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Rwandan volleyball team to compete at Paralympics

Jean Paul Ngilimana Image copyright Ben Langdon Photography
Image caption Rwanda is the first sitting volleyball team from sub-Saharan Africa to compete in the Paralympics

A volunteer aid worker has spoken of the "immense pride" he will feel when the Rwandan sitting volleyball team takes to the court at the London 2012 Paralympics.

Simon Corden, 50, who went to work in the country last year, ended up helping to raise money for a qualifying event which led to the team winning a place in the Games.

Mr Corden, from Walsall, said: "Many of the athletes' lives were devastated by genocide and two members of the team actually lost their legs while they fought on opposing sides during the conflict.

"Now they're playing together in the same team with the same goal."

One of those men is Dominique Bizimana, 36, who lost his lower left leg while fighting for rebel forces in 1992.

He is now the president of the National Paralympic Committee (NPC) Rwanda.

'Polarised views'

He said: "Sport has changed my life and going to London has always been my ultimate dream.

"I started up a small team of players in 2002 which included Jean [Rukondo], a former national soldier, who lost his leg fighting for the Force Arme Rwandaises.

"We now play together to become role models for young people with disabilities in Rwanda."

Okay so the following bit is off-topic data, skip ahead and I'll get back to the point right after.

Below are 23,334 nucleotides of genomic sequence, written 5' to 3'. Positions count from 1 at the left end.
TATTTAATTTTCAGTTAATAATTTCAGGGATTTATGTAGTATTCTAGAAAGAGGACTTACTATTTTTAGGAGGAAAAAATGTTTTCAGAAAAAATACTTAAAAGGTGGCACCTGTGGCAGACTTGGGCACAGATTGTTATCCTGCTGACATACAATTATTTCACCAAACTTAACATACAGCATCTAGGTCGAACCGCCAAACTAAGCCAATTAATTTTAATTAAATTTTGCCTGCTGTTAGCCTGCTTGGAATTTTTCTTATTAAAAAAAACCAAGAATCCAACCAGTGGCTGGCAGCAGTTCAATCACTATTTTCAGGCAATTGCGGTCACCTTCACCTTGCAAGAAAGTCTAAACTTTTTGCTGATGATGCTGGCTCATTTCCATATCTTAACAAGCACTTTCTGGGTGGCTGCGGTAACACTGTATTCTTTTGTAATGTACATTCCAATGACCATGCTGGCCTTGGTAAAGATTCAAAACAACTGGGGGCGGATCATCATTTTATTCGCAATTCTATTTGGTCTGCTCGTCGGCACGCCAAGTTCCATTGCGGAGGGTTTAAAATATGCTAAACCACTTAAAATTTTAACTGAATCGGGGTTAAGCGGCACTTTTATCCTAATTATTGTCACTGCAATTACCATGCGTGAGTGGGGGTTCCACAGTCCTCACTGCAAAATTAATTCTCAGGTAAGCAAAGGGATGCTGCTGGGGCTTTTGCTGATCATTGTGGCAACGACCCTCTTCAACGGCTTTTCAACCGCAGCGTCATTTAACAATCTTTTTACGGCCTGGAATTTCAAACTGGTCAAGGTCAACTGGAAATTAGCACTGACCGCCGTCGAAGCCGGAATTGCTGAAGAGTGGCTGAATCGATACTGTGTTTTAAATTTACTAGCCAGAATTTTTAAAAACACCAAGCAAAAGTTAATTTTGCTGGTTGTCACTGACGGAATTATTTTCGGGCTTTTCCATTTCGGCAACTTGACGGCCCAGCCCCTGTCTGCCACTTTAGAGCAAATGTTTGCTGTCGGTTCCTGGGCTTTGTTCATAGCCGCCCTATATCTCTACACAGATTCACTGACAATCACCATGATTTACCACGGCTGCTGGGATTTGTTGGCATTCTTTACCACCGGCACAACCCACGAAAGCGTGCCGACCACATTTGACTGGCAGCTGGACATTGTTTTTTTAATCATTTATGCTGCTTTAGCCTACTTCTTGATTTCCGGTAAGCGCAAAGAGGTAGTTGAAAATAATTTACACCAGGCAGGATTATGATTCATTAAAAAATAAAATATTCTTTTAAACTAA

It is the first time a sitting volleyball team from sub-Saharan Africa will compete in the Paralympics.

Image caption Simon Corden has also helped to set up a sports scheme for disabled children in Rwanda

Rwanda won a place at London 2012 by beating Kenya in the final of the qualifying event, sparking what Mr Corden called "amazing scenes".

"One of the more able-bodied players picked up his team-mate who had no legs and he was bouncing with him, because he couldn't.

"He wanted him to join in and it was really, really emotional."

Mr Corden, a volunteer with international development organisation Voluntary Service Overseas (VSO), was sent to Rwanda by the organisation in September 2011.

He said: "There are some very polarised views about disability there and some in the rural communities see having a child with a disability as a divine curse.

"I've heard stories, anecdotally, that parents have found ways to make sure those children don't survive beyond a few weeks.

"But I have also seen the more positive aspects and attitudes to disability and the trigger for that has been the introduction of sport into people's lives."

Mr Corden has also helped the National Paralympic Committee (NPC) Rwanda set up a scheme to get disabled children involved in sports.

"This team will be really positive role models in helping young people with disabilities in Rwanda reach their potential.

"For so many of the competitors this is a first time leaving Rwanda and going on a plane, but they will go back with inspiring stories to tell to friends and family about going to London and competing in the Paralympics."

The Rwandan team play their first game of the Paralympics on Thursday night when they take on Iraq.

Mr Corden said: "There's a small group of VSO volunteers who'll be in with the Rwandan supporters.

"I'm sure we'll have some fun and it'll be pretty noisy."

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